According to the World Health Organization’s website, the number of people suffering from diabetes all over the world rose from 108 million in 1980 to 422 million in 2014, hence the reason why more and more medicines for diabetes became readily available in pharmacies to help combat said disease. In addition to that, the International Diabetes Federation revealed that the US has the highest prevalence of diabetes among all developed countries, with almost 11% of Americans between the ages of 20-79 suffering from diabetes. Singapore followed with 10.53% and then Malta with 9.92%. WHO also predicted that diabetes will become the 7th leading cause of death at 2030.
As decreed by WHO and International Diabetes Federation in 1991, November is Diabetes Awareness Month with November 14 as World Diabetes Day, marked on the birthday of Canadian physician Frederick Banting who discovered insulin along with his student Charles Best. This was created to raise awareness on diabetes, its symptoms, side effects, and gain support for research towards better treatment and prevention.
Diabetes is a condition when the body couldn’t produce any or enough insulin, causing elevated levels of glucose in the blood. There are three types of diabetes: type 1, type 2, and gestational diabetes (which can occur during pregnancy). In type 1 diabetes, the body does not produce any insulin. In type 2, there is an insulin resistance in the body, meaning the body doesn’t use insulin properly. This is the most common form of diabetes. Gestational, on the other hand, only occurs on women during late pregnancy. Some symptoms of diabetes include frequent urination, excessive hunger and thirst, weight loss and blurred vision.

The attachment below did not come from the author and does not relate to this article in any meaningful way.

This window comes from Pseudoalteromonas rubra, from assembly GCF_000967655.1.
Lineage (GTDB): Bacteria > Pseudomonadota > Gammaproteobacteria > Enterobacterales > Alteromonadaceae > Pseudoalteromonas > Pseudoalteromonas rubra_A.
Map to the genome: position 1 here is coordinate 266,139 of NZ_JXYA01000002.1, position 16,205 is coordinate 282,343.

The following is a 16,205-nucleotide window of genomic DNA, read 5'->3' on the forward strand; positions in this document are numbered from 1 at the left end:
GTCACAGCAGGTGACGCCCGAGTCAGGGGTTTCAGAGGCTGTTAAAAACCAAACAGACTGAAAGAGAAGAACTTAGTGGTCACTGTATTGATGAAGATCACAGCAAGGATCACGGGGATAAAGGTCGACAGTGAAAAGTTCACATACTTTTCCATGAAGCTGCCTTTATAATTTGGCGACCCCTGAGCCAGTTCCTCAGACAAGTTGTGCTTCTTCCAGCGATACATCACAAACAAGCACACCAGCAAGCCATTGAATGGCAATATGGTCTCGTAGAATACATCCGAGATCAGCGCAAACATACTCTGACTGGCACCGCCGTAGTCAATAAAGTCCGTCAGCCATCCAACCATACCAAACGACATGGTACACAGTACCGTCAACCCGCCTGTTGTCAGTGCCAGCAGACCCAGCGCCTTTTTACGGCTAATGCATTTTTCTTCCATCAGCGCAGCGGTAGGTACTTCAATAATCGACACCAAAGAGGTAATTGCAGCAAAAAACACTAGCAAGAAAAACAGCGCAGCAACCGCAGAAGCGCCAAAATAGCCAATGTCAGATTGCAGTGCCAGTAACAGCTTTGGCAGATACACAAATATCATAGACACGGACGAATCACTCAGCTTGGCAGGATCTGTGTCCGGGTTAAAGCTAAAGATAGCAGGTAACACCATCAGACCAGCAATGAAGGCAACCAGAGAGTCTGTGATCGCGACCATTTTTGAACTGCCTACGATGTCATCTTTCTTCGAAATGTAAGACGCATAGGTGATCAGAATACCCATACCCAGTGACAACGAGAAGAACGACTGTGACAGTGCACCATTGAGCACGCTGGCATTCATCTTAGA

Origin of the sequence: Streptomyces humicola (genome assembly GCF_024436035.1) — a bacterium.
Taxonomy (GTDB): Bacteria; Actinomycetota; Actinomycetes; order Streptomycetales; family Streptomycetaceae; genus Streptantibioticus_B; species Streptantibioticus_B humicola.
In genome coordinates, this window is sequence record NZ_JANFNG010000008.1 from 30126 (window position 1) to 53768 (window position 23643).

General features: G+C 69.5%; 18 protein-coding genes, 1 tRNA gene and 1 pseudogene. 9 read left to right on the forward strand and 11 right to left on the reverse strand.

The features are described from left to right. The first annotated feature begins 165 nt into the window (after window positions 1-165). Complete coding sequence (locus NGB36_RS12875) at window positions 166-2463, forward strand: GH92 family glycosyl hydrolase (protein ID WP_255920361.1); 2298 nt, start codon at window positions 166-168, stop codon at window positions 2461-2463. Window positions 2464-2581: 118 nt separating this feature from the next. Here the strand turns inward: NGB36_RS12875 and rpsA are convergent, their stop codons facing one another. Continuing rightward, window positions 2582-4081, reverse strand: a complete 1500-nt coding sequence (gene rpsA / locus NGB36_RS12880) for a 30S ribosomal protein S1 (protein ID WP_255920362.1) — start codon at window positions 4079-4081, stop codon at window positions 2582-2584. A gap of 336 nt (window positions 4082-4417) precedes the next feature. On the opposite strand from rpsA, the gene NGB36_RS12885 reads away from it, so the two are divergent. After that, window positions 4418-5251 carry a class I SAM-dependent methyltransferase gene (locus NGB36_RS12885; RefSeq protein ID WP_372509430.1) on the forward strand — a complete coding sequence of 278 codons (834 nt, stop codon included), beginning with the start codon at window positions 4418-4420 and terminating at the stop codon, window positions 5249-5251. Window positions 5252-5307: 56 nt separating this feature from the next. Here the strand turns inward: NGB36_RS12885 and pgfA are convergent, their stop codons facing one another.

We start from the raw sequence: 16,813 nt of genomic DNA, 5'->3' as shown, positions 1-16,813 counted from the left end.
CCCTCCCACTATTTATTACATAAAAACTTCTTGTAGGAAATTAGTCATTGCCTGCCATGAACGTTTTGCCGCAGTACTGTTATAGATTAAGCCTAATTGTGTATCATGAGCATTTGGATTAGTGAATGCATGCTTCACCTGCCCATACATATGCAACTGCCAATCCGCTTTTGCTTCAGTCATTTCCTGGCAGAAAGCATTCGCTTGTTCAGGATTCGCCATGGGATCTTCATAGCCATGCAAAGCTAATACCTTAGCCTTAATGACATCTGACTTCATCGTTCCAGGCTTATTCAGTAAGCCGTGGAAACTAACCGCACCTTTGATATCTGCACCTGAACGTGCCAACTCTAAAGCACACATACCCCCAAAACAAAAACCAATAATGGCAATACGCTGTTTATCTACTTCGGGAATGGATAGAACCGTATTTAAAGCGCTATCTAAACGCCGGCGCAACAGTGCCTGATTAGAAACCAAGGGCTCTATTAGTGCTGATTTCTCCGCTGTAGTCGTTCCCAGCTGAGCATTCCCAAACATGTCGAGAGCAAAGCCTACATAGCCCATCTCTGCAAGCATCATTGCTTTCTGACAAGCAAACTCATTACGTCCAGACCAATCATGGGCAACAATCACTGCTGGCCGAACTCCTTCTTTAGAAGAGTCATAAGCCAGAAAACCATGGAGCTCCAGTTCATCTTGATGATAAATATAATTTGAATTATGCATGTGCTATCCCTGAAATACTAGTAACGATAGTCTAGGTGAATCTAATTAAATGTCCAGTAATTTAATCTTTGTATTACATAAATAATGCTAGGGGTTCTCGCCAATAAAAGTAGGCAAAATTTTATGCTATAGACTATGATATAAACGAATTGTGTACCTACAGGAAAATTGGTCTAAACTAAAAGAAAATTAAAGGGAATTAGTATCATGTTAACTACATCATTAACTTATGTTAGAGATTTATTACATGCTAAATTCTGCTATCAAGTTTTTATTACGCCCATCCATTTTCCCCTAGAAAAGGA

A lifestyle routine is always recommended by the doctors. The meals should be well-balanced, with a significant reduction in carbohydrates and sweets intake. More physical activity is encouraged since the muscles use glucose as energy when moving. Of course there are also medications and the standard insulin therapy. But medications must be taken only by the advice of the doctor so as to prevent insulin shock.
Although Diabetes Awareness Month is commemorated worldwide on November, the Philippines has a National Diabetes Awareness Week observed every fourth week of July by virtue of Proclamation No. 213, signed by former president Fidel V. Ramos on July 23, 1993. Activities included fun runs, community seminars and conventions where ideas and stories about diabetes were exchanged. There was also the birth of slogans like “Huwag Nang Hintaying Langgamin” and “Race against Diabetes”.
So whether you are or not diagnosed with diabetes or you know someone who is, you can do a lot to support diabetics in your community. Learn more about diabetes, its symptoms and how to manage it, encourage them to be positive since having a medical condition is hard, and find ways to help in managing the stress of having diabetes. It is a disease that is difficult to manage alone. Remember, when a diabetic has the full support of his family and friends, he or she will be able to better control his or her diabetes.